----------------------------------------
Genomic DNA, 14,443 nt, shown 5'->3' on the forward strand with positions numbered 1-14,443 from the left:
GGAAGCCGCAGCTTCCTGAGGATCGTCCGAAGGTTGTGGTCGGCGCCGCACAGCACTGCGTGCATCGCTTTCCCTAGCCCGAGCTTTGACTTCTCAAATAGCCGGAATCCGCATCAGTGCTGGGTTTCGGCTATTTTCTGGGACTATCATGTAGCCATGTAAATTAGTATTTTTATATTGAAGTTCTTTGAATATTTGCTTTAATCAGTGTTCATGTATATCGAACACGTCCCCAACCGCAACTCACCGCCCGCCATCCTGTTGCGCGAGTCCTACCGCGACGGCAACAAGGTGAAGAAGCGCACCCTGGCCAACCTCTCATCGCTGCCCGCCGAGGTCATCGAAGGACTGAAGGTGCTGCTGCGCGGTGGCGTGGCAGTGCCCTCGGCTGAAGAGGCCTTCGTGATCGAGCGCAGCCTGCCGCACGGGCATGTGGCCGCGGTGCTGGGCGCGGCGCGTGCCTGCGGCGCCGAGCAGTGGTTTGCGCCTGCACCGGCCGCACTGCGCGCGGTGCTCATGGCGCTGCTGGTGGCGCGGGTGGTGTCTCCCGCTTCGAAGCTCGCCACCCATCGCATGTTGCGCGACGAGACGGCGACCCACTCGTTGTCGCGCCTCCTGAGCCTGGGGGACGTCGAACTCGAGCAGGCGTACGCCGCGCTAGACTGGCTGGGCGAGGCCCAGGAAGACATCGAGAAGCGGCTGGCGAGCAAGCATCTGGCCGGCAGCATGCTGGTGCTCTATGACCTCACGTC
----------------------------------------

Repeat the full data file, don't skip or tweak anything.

Genomic DNA, 14,443 nt, shown 5'->3' on the forward strand with positions numbered 1-14,443 from the left:
GGAAGCCGCAGCTTCCTGAGGATCGTCCGAAGGTTGTGGTCGGCGCCGCACAGCACTGCGTGCATCGCTTTCCCTAGCCCGAGCTTTGACTTCTCAAATAGCCGGAATCCGCATCAGTGCTGGGTTTCGGCTATTTTCTGGGACTATCATGTAGCCATGTAAATTAGTATTTTTATATTGAAGTTCTTTGAATATTTGCTTTAATCAGTGTTCATGTATATCGAACACGTCCCCAACCGCAACTCACCGCCCGCCATCCTGTTGCGCGAGTCCTACCGCGACGGCAACAAGGTGAAGAAGCGCACCCTGGCCAACCTCTCATCGCTGCCCGCCGAGGTCATCGAAGGACTGAAGGTGCTGCTGCGCGGTGGCGTGGCAGTGCCCTCGGCTGAAGAGGCCTTCGTGATCGAGCGCAGCCTGCCGCACGGGCATGTGGCCGCGGTGCTGGGCGCGGCGCGTGCCTGCGGCGCCGAGCAGTGGTTTGCGCCTGCACCGGCCGCACTGCGCGCGGTGCTCATGGCGCTGCTGGTGGCGCGGGTGGTGTCTCCCGCTTCGAAGCTCGCCACCCATCGCATGTTGCGCGACGAGACGGCGACCCACTCGTTGTCGCGCCTCCTGAGCCTGGGGGACGTCGAACTCGAGCAGGCGTACGCCGCGCTAGACTGGCTGGGCGAGGCCCAGGAAGACATCGAGAAGCGGCTGGCGAGCAAGCATCTGGCCGGCAGCATGCTGGTGCTCTATGACCTCACGTC